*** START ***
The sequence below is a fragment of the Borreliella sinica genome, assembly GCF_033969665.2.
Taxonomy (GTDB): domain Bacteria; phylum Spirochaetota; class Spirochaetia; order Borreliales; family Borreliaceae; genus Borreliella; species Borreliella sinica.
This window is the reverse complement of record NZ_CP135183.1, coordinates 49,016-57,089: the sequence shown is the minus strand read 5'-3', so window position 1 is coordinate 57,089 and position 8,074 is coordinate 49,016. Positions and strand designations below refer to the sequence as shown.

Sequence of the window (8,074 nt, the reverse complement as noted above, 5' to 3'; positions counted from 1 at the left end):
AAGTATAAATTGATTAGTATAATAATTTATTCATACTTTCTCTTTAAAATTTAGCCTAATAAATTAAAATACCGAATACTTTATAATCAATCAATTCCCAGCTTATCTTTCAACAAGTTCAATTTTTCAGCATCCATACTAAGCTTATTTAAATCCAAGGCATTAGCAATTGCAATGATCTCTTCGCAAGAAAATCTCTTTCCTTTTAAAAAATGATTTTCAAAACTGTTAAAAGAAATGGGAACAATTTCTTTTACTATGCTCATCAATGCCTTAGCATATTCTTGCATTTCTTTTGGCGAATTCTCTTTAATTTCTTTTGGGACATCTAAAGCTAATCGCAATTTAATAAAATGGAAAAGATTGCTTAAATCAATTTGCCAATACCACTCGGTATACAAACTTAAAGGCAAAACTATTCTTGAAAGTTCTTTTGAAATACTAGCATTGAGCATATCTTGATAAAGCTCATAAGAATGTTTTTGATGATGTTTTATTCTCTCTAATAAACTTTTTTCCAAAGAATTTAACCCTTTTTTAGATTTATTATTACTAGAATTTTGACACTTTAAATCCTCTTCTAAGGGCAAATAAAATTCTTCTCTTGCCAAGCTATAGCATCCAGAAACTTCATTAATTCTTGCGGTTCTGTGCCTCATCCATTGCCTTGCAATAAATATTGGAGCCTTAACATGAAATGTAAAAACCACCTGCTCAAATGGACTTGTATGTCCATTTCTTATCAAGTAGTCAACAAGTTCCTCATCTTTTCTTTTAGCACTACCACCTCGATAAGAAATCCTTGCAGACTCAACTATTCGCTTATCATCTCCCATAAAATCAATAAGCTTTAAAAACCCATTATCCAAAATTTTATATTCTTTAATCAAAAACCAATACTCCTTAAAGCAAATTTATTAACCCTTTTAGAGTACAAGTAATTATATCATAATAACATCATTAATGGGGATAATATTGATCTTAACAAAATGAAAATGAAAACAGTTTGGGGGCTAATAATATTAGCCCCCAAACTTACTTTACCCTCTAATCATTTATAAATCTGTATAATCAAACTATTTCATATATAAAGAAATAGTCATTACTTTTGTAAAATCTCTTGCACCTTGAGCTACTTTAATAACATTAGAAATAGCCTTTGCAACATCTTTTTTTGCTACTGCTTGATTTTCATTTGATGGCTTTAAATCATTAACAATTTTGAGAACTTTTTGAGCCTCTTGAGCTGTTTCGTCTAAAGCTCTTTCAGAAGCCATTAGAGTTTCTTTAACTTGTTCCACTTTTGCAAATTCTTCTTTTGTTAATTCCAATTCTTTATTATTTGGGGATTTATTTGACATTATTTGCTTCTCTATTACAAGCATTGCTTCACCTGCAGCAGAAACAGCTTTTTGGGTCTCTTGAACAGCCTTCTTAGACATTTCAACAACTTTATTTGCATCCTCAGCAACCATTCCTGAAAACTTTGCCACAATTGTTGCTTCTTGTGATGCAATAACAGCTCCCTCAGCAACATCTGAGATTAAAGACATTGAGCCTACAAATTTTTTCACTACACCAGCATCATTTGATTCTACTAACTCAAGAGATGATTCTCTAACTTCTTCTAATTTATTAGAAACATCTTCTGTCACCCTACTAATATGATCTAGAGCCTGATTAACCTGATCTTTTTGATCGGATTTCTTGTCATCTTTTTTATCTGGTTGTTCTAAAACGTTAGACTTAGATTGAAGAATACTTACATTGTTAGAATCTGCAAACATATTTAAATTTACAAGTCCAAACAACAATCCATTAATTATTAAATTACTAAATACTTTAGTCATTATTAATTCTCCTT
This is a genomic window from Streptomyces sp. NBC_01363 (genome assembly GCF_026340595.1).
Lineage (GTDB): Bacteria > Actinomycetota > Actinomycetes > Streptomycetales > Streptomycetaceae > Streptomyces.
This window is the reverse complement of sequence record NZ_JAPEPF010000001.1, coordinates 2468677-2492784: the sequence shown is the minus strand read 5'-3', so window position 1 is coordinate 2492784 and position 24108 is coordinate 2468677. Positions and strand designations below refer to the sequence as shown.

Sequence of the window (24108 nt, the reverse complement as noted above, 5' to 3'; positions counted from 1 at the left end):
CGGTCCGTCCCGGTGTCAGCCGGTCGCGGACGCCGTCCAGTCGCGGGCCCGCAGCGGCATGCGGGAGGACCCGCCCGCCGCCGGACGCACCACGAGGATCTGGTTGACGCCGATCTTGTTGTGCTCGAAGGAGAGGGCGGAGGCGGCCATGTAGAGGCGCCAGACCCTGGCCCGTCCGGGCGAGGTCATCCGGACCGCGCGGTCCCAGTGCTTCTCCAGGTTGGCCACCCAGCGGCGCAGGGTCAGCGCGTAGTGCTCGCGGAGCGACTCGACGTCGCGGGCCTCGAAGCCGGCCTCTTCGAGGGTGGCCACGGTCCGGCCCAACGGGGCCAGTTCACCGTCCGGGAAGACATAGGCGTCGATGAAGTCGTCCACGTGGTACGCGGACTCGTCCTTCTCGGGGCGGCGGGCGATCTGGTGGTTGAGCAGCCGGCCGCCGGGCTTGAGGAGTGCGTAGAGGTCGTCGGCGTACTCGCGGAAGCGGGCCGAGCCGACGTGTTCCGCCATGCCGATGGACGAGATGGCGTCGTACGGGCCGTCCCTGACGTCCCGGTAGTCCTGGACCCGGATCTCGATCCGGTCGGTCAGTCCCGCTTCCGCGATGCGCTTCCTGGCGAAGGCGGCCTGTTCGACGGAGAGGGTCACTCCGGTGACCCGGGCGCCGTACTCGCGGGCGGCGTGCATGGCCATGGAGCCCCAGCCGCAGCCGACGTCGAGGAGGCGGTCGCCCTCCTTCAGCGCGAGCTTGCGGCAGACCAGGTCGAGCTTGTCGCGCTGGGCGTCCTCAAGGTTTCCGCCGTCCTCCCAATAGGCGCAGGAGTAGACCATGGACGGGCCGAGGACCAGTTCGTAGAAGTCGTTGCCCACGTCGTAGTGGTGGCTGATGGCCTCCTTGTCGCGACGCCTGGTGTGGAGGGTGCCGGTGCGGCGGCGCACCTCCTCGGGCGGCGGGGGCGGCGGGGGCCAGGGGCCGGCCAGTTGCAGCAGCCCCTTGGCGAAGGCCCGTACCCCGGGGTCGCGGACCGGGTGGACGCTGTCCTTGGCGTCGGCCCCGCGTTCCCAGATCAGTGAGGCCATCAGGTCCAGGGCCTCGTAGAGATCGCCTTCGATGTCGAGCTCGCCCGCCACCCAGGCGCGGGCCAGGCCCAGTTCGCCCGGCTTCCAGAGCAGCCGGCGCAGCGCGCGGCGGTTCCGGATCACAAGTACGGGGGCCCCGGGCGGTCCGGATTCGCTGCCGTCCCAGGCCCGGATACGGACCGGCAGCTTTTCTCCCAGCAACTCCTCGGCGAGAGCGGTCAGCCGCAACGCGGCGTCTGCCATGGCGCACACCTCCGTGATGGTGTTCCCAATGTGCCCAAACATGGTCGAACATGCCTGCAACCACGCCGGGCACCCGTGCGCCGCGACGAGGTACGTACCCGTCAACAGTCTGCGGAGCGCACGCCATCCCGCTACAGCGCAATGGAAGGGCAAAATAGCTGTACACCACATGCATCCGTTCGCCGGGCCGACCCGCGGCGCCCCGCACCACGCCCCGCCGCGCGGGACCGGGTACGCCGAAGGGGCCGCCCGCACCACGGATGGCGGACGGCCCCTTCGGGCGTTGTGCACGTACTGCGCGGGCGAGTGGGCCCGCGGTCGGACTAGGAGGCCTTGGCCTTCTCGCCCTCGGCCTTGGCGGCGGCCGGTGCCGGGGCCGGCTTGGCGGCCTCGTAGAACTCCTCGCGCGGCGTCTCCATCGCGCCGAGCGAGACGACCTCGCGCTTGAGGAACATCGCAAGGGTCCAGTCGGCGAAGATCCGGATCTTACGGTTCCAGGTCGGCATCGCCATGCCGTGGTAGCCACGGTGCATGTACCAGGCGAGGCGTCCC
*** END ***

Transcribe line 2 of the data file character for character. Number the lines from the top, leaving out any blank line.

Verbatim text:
Taxonomy (GTDB): domain Bacteria; phylum Spirochaetota; class Spirochaetia; order Borreliales; family Borreliaceae; genus Borreliella; species Borreliella sinica.